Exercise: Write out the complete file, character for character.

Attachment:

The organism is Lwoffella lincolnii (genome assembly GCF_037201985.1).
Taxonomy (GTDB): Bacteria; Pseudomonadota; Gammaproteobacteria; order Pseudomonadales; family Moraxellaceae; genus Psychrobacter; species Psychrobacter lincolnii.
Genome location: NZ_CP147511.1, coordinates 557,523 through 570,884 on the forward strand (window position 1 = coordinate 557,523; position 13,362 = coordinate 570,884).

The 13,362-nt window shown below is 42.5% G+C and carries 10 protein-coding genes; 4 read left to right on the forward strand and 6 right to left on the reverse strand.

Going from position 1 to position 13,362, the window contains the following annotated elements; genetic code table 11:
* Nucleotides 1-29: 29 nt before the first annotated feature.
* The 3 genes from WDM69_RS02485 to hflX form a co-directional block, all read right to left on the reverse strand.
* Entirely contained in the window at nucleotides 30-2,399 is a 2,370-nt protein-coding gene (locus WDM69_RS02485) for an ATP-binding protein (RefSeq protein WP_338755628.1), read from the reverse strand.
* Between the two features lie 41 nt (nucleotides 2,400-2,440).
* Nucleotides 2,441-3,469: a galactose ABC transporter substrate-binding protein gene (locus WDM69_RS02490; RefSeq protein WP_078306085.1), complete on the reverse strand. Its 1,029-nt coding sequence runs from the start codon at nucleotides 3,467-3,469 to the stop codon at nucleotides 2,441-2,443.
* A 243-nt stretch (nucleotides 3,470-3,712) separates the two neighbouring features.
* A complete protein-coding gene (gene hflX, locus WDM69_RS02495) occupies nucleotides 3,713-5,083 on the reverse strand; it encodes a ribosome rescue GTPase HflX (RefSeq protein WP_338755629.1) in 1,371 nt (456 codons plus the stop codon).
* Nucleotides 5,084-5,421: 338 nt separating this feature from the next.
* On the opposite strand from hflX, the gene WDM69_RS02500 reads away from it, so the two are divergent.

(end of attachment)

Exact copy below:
The organism is Lwoffella lincolnii (genome assembly GCF_037201985.1).
Taxonomy (GTDB): Bacteria; Pseudomonadota; Gammaproteobacteria; order Pseudomonadales; family Moraxellaceae; genus Psychrobacter; species Psychrobacter lincolnii.
Genome location: NZ_CP147511.1, coordinates 557,523 through 570,884 on the forward strand (window position 1 = coordinate 557,523; position 13,362 = coordinate 570,884).

The 13,362-nt window shown below is 42.5% G+C and carries 10 protein-coding genes; 4 read left to right on the forward strand and 6 right to left on the reverse strand.

Going from position 1 to position 13,362, the window contains the following annotated elements; genetic code table 11:
* Nucleotides 1-29: 29 nt before the first annotated feature.
* The 3 genes from WDM69_RS02485 to hflX form a co-directional block, all read right to left on the reverse strand.
* Entirely contained in the window at nucleotides 30-2,399 is a 2,370-nt protein-coding gene (locus WDM69_RS02485) for an ATP-binding protein (RefSeq protein WP_338755628.1), read from the reverse strand.
* Between the two features lie 41 nt (nucleotides 2,400-2,440).
* Nucleotides 2,441-3,469: a galactose ABC transporter substrate-binding protein gene (locus WDM69_RS02490; RefSeq protein WP_078306085.1), complete on the reverse strand. Its 1,029-nt coding sequence runs from the start codon at nucleotides 3,467-3,469 to the stop codon at nucleotides 2,441-2,443.
* A 243-nt stretch (nucleotides 3,470-3,712) separates the two neighbouring features.
* A complete protein-coding gene (gene hflX, locus WDM69_RS02495) occupies nucleotides 3,713-5,083 on the reverse strand; it encodes a ribosome rescue GTPase HflX (RefSeq protein WP_338755629.1) in 1,371 nt (456 codons plus the stop codon).
* Nucleotides 5,084-5,421: 338 nt separating this feature from the next.
* On the opposite strand from hflX, the gene WDM69_RS02500 reads away from it, so the two are divergent.